Christian Kempf, a student assistant at the HCA, offered me to write an article for the newsletter and I agreed without hesitating because it was such a good opportunity to say “Hi” to everybody. First of all, I hope things are going well for everyone. Secondly, I once again would like to thank the HCA professors and staff for providing students with good quality education. The HCA diploma is truly serving me well here in Kyrgyzstan.
After I returned from Heidelberg, I was still working on my M.A. thesis. It was a very difficult task to write my thesis with my daughter dragging all my books and papers around the house. Besides, my wife and daughter wanted me to spend some time with them after being apart for 6 months. The deadline for the thesis was putting extra stress on me as well. Despite all the difficulties, I managed to finish my thesis before the deadline, of which I am very proud.
After I sent off my M.A. thesis, I took some time visiting relatives and friends. For several weeks my routine was the same: sleeping, watching TV and eating good food. Then, I started to look for a job. I decided to take some time off from academia because I could not look at my books any more. A friend of mine made me the offer to be a manager for his small construction project and I agreed. The project lasted for a year and I believe it was a success. I was responsible for the overall management of the construction of a car repair shop. I acquired management skills, learned to work with bureaucrats in government bodies and became familiar with construction and auto parts business.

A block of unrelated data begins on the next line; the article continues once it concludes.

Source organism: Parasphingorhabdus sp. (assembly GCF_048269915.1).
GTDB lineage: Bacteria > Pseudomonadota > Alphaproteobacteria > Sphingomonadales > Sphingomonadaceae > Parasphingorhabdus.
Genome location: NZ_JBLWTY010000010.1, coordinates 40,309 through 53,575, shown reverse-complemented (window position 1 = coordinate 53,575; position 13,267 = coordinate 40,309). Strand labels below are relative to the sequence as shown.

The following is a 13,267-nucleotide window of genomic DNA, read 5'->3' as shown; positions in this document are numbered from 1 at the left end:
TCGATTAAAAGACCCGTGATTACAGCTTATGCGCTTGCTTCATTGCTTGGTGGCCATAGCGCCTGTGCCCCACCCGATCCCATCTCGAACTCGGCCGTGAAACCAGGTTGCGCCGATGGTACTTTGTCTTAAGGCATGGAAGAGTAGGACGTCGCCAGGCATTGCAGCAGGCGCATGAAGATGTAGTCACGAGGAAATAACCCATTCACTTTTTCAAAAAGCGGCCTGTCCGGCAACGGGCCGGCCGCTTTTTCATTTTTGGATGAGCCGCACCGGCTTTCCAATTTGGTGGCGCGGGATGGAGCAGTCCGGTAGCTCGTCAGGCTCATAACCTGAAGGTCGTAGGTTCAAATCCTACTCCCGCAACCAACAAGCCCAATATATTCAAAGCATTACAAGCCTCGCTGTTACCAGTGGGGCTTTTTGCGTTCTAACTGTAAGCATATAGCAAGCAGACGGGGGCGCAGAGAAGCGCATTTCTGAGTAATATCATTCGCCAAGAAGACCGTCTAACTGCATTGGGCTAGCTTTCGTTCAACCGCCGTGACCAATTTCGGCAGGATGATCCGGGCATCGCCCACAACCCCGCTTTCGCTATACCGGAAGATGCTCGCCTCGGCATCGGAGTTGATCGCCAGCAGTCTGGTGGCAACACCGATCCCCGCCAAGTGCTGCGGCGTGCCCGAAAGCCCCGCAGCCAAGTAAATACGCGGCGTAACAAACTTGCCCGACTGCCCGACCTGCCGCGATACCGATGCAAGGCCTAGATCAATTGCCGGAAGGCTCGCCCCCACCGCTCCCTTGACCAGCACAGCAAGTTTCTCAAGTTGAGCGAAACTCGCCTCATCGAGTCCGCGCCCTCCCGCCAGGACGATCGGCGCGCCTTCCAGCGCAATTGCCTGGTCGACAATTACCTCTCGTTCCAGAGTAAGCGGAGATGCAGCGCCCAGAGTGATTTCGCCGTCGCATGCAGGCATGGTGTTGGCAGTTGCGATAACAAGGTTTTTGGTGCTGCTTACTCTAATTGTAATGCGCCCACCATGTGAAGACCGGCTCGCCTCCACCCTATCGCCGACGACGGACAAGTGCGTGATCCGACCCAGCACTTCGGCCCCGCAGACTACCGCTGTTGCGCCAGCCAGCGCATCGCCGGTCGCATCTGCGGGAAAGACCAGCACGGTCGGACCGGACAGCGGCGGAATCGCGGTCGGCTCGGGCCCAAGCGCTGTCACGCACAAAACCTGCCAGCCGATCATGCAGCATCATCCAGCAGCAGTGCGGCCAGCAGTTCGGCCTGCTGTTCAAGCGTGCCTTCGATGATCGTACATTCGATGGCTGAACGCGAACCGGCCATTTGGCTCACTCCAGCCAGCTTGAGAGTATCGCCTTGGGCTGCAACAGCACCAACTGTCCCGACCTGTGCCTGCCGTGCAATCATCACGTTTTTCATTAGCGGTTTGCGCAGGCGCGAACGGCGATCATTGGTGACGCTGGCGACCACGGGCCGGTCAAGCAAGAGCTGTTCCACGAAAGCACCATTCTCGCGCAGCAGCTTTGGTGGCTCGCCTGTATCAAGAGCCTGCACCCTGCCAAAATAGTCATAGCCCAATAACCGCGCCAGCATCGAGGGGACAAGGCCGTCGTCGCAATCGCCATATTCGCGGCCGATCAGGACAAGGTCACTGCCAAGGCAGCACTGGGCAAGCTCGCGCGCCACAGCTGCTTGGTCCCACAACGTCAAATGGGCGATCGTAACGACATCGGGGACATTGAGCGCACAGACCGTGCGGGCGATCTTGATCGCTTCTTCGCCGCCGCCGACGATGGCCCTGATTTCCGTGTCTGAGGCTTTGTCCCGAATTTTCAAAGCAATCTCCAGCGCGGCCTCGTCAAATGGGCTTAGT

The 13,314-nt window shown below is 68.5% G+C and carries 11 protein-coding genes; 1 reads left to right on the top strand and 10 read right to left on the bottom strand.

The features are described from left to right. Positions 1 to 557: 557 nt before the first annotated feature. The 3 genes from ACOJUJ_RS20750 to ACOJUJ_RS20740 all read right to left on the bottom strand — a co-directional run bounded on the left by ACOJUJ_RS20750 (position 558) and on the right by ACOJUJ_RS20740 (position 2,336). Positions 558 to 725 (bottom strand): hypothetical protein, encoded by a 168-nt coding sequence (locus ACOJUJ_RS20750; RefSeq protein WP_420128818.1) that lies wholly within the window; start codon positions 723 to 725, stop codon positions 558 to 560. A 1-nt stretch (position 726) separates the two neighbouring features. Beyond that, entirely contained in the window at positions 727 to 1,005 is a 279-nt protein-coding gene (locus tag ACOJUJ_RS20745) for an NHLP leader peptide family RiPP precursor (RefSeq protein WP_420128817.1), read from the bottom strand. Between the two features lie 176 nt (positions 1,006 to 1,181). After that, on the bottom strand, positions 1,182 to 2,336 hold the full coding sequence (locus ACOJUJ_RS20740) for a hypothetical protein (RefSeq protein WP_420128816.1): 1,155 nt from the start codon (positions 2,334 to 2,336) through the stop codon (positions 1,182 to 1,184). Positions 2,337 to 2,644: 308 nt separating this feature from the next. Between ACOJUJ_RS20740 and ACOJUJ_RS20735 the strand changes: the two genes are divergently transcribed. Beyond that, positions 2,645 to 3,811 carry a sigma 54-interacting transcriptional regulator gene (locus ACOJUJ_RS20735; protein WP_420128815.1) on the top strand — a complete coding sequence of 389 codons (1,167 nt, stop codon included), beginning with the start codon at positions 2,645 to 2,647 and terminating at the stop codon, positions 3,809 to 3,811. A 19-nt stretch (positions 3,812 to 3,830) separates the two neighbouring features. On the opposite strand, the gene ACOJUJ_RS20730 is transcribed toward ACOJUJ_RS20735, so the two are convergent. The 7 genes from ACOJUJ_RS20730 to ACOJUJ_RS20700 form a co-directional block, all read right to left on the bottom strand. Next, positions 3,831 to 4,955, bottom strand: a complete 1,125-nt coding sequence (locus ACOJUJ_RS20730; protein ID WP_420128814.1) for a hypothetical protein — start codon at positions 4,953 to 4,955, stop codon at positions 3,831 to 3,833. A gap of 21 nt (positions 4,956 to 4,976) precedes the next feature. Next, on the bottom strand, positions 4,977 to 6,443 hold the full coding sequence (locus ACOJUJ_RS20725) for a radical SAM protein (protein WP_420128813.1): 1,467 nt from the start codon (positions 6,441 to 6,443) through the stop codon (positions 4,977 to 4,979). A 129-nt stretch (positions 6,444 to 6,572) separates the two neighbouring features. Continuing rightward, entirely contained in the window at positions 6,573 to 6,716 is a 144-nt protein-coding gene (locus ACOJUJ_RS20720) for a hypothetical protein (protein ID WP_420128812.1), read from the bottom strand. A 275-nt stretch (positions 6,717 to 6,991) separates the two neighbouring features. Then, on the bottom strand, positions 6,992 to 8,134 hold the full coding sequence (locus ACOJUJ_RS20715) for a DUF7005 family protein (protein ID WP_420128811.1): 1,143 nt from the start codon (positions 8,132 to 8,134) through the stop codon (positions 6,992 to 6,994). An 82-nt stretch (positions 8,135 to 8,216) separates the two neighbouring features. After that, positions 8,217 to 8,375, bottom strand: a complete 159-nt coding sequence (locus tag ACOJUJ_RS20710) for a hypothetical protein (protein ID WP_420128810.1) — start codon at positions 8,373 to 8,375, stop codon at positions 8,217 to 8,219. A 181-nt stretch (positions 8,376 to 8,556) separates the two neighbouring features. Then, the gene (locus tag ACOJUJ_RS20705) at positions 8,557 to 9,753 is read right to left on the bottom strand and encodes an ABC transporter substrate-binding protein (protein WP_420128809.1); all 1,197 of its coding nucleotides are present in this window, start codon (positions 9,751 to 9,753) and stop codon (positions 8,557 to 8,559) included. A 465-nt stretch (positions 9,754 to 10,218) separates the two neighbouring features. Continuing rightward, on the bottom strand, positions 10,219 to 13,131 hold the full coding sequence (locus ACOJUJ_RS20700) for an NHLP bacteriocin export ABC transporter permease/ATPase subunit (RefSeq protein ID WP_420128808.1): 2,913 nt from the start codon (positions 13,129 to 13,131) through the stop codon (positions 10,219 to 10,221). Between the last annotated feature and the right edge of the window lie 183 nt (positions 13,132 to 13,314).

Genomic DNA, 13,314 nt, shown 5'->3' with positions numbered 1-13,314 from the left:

In May 2009, I got a chance to participate at a conference in Potsdam, Germany. Unfortunately, my travel visa was only valid for a few days, so I did not have time to visit Heidelberg. Recently I applied and was admitted to the Ph.D. program at the Diplomatic Academy of the Foreign Ministry of the Kyrgyz Republic. I plan to start teaching at a university this fall semester. Finally, I would like to ask the MAS Class of 2007 to keep in touch and share their experiences after the program. I wish you all good luck in your endeavors.